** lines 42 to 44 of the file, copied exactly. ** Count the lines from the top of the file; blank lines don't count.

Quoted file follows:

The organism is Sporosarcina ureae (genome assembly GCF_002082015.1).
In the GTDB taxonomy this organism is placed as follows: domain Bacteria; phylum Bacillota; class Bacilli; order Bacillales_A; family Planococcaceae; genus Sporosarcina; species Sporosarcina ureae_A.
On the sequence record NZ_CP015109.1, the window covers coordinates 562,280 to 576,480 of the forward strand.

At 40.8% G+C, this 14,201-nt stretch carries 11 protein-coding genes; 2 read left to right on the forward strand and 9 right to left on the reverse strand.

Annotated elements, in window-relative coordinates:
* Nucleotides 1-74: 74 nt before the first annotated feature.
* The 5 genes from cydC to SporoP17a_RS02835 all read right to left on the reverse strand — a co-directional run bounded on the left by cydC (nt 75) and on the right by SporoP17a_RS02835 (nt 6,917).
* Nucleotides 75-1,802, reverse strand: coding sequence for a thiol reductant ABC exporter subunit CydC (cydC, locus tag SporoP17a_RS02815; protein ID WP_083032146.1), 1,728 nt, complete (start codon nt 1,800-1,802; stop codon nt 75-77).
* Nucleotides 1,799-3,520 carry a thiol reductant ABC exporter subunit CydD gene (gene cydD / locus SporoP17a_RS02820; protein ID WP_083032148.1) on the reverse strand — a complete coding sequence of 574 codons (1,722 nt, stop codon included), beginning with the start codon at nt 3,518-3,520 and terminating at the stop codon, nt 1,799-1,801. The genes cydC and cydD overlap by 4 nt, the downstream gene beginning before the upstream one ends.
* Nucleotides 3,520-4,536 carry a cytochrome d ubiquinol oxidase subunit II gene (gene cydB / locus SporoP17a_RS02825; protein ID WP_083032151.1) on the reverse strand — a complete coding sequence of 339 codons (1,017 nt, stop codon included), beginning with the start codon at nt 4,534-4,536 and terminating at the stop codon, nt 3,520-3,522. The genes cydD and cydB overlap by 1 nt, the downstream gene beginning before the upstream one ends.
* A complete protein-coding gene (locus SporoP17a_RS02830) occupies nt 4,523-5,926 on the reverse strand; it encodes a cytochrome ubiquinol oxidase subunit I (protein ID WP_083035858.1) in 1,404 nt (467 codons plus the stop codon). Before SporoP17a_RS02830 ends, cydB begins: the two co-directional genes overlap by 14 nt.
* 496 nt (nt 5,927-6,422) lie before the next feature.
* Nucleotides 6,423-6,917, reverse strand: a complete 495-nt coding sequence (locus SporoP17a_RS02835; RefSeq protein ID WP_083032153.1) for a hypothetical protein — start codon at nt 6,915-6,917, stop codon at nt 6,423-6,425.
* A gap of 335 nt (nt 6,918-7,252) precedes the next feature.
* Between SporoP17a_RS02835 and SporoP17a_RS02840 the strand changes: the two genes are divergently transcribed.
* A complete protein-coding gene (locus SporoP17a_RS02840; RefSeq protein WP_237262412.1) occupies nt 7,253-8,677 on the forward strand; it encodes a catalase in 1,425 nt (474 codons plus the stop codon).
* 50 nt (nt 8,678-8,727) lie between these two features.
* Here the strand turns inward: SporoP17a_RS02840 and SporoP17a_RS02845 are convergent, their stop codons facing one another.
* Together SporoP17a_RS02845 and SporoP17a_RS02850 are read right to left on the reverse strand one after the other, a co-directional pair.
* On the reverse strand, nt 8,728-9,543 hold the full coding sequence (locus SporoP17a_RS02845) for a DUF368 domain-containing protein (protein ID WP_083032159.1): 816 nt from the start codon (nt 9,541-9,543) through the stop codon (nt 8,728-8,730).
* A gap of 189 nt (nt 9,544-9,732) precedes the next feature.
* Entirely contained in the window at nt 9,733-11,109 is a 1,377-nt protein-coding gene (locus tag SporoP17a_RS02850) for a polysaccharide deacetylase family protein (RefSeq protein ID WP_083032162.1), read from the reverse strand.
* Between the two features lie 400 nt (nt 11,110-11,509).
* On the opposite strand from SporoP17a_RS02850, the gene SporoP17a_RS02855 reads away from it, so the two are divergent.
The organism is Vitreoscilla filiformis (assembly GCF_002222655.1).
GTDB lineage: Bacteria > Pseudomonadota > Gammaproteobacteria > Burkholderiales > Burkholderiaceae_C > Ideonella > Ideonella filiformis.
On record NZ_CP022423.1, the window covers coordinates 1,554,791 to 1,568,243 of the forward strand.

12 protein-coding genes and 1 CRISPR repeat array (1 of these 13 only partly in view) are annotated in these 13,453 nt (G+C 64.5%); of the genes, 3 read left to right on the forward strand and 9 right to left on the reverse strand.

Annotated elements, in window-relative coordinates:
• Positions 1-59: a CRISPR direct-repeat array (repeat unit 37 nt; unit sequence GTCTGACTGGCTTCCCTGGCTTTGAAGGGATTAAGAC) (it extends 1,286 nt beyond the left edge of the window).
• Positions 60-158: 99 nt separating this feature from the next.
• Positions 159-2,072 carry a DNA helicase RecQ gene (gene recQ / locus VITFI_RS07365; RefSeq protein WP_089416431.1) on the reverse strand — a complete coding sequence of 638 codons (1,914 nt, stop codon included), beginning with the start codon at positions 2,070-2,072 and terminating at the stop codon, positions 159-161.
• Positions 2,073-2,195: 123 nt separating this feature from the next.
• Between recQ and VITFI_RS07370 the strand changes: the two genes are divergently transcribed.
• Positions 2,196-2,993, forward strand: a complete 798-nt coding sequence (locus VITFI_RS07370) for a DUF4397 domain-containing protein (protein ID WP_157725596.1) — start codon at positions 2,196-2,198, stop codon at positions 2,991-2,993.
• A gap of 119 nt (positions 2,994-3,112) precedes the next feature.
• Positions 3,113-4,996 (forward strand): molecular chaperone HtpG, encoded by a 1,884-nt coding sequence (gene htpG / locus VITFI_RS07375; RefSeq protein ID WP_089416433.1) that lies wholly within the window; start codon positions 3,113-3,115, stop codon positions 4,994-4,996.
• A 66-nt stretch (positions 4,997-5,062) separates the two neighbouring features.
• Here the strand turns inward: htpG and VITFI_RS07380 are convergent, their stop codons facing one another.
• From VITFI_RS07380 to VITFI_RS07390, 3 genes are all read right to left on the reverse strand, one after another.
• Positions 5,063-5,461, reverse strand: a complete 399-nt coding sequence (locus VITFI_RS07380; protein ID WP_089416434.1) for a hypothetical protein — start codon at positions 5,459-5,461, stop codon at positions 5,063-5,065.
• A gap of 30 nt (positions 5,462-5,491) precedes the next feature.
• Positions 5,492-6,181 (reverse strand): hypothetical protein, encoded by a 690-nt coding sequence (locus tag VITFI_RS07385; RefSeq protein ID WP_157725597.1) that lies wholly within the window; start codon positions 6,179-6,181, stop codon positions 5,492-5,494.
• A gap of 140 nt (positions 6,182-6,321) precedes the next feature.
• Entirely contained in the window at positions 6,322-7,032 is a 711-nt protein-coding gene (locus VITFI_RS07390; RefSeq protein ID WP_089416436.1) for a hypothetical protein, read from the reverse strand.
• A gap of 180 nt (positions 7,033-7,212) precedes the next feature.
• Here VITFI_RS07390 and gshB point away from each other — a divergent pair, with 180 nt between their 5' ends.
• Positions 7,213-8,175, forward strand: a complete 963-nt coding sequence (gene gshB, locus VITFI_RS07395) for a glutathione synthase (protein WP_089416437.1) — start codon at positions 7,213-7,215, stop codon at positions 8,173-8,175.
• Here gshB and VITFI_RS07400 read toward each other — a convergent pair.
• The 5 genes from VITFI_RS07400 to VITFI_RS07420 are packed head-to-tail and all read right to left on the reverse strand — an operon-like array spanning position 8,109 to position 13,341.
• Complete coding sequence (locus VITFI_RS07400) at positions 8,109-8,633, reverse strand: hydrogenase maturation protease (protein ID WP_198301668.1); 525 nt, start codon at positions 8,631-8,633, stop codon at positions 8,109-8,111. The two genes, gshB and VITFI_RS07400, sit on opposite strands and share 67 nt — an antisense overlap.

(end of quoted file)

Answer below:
• A gap of 30 nt (positions 5,462-5,491) precedes the next feature.
• Positions 5,492-6,181 (reverse strand): hypothetical protein, encoded by a 690-nt coding sequence (locus tag VITFI_RS07385; RefSeq protein ID WP_157725597.1) that lies wholly within the window; start codon positions 6,179-6,181, stop codon positions 5,492-5,494.
• A gap of 140 nt (positions 6,182-6,321) precedes the next feature.